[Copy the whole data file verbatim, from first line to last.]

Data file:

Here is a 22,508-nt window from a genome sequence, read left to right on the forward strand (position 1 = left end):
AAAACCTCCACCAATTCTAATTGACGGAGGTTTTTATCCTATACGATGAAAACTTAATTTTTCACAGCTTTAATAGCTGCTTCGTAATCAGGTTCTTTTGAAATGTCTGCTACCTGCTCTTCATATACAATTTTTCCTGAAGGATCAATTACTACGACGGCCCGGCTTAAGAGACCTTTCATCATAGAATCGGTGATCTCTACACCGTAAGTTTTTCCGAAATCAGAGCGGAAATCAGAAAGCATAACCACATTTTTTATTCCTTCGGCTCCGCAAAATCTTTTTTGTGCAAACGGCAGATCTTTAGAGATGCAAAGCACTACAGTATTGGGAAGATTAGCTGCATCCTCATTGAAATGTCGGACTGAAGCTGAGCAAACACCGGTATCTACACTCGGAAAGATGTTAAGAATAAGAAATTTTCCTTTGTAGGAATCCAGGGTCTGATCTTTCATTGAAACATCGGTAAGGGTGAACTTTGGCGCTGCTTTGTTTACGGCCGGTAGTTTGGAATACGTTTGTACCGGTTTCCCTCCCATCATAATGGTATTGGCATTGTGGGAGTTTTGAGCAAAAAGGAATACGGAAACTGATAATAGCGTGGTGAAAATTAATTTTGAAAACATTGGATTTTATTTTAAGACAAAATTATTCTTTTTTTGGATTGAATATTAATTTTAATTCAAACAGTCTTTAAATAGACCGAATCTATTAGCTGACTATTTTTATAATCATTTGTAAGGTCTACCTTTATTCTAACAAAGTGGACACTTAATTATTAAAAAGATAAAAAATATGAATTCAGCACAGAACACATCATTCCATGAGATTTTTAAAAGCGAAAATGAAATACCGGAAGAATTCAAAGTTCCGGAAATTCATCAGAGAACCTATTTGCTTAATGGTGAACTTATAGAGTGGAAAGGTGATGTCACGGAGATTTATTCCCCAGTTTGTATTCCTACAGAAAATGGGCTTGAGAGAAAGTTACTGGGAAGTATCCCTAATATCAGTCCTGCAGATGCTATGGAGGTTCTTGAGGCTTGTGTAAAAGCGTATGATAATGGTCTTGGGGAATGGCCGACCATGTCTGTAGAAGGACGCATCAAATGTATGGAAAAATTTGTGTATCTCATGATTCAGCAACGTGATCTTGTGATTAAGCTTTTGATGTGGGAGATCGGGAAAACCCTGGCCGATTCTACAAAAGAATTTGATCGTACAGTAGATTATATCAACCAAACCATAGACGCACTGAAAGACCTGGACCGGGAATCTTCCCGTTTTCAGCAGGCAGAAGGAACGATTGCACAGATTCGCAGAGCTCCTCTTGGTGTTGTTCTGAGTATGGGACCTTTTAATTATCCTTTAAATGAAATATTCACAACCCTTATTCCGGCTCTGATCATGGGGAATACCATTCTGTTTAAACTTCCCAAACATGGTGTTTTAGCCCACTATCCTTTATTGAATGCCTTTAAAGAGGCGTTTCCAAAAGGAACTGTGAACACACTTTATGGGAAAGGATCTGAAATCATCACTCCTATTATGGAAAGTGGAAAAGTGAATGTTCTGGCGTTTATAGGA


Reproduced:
Here is a 22,508-nt window from a genome sequence, read left to right on the forward strand (position 1 = left end):
AAAACCTCCACCAATTCTAATTGACGGAGGTTTTTATCCTATACGATGAAAACTTAATTTTTCACAGCTTTAATAGCTGCTTCGTAATCAGGTTCTTTTGAAATGTCTGCTACCTGCTCTTCATATACAATTTTTCCTGAAGGATCAATTACTACGACGGCCCGGCTTAAGAGACCTTTCATCATAGAATCGGTGATCTCTACACCGTAAGTTTTTCCGAAATCAGAGCGGAAATCAGAAAGCATAACCACATTTTTTATTCCTTCGGCTCCGCAAAATCTTTTTTGTGCAAACGGCAGATCTTTAGAGATGCAAAGCACTACAGTATTGGGAAGATTAGCTGCATCCTCATTGAAATGTCGGACTGAAGCTGAGCAAACACCGGTATCTACACTCGGAAAGATGTTAAGAATAAGAAATTTTCCTTTGTAGGAATCCAGGGTCTGATCTTTCATTGAAACATCGGTAAGGGTGAACTTTGGCGCTGCTTTGTTTACGGCCGGTAGTTTGGAATACGTTTGTACCGGTTTCCCTCCCATCATAATGGTATTGGCATTGTGGGAGTTTTGAGCAAAAAGGAATACGGAAACTGATAATAGCGTGGTGAAAATTAATTTTGAAAACATTGGATTTTATTTTAAGACAAAATTATTCTTTTTTTGGATTGAATATTAATTTTAATTCAAACAGTCTTTAAATAGACCGAATCTATTAGCTGACTATTTTTATAATCATTTGTAAGGTCTACCTTTATTCTAACAAAGTGGACACTTAATTATTAAAAAGATAAAAAATATGAATTCAGCACAGAACACATCATTCCATGAGATTTTTAAAAGCGAAAATGAAATACCGGAAGAATTCAAAGTTCCGGAAATTCATCAGAGAACCTATTTGCTTAATGGTGAACTTATAGAGTGGAAAGGTGATGTCACGGAGATTTATTCCCCAGTTTGTATTCCTACAGAAAATGGGCTTGAGAGAAAGTTACTGGGAAGTATCCCTAATATCAGTCCTGCAGATGCTATGGAGGTTCTTGAGGCTTGTGTAAAAGCGTATGATAATGGTCTTGGGGAATGGCCGACCATGTCTGTAGAAGGACGCATCAAATGTATGGAAAAATTTGTGTATCTCATGATTCAGCAACGTGATCTTGTGATTAAGCTTTTGATGTGGGAGATCGGGAAAACCCTGGCCGATTCTACAAAAGAATTTGATCGTACAGTAGATTATATCAACCAAACCATAGACGCACTGAAAGACCTGGACCGGGAATCTTCCCGTTTTCAGCAGGCAGAAGGAACGATTGCACAGATTCGCAGAGCTCCTCTTGGTGTTGTTCTGAGTATGGGACCTTTTAATTATCCTTTAAATGAAATATTCACAACCCTTATTCCGGCTCTGATCATGGGGAATACCATTCTGTTTAAACTTCCCAAACATGGTGTTTTAGCCCACTATCCTTTATTGAATGCCTTTAAAGAGGCGTTTCCAAAAGGAACTGTGAACACACTTTATGGGAAAGGATCTGAAATCATCACTCCTATTATGGAAAGTGGAAAAGTGAATGTTCTGGCGTTTATAGGA